Massage and Sleep Disorders
Massage is often used to help babies sleep, and it can be useful in treating sleep disorders in adults. Massage is one of several hands-on strategies known collectively as bodywork. And if you've ever had a good, thorough massage, you know the feeling of being "worked over." But you also know how relaxing it can be.
The benefits of massage are many. It is regularly used in sports clinics and rehabilitation centers to loosen or soothe sore, aching muscles. Massage also helps to reduce stress, improve circulation, release tension, lower heart rate and blood pressure, and possibly even strengthen the immune system. These relaxing effects may therefore make massage a helpful aid in restoring restful sleep. Massage may be especially beneficial in treating sleeping problems that stem from stress, migraine headache, pain, and muscle and joint stiffness.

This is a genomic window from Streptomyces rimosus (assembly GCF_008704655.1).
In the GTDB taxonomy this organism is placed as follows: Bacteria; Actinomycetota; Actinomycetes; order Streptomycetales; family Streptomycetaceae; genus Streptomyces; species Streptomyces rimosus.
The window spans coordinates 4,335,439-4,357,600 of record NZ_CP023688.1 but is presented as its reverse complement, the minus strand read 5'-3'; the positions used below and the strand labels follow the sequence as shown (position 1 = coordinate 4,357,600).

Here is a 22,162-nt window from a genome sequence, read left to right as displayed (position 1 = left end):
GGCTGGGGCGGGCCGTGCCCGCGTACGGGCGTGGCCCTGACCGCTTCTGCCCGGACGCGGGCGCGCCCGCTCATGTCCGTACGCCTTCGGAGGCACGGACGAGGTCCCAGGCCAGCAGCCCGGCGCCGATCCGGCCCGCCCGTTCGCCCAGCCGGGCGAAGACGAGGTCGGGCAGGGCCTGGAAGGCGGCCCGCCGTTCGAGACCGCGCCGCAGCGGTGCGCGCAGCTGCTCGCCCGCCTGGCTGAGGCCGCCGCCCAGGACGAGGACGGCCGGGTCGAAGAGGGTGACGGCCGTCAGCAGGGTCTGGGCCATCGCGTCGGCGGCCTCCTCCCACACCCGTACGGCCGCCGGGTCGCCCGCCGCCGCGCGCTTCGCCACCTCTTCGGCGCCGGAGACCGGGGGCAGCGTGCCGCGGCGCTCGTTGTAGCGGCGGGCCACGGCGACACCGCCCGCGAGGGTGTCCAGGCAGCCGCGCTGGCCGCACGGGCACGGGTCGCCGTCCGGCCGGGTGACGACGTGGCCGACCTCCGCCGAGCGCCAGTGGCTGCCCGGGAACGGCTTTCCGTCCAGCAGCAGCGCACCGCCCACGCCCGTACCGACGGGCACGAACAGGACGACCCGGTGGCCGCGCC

You might want to spring for a massage from a professional. One session may be all it takes to get you hooked. If you do opt for a professional massage, be sure to tell the practitioner if you have any particular illness or injury that they should be aware of, such as arthritis or fibromyalgia.
One of the good things about massage, of course, is that you don't have to visit a professional to capture its benefits. You can ask your partner, friend, or family member for a soothing rubdown. You can also give yourself a mini massage, focusing on the muscle groups that are within reach. Using small, circular movements with your fingers and hands, you can massage your scalp, forehead, face, neck and upper shoulders, lower back, arms, legs, and feet. There are also a variety of massaging devices available in various price ranges that can help extend your reach or provide soothing heat as well as relaxing vibrations.
On the next page, learn about how meditation works, along with the benefit of meditation on sleep.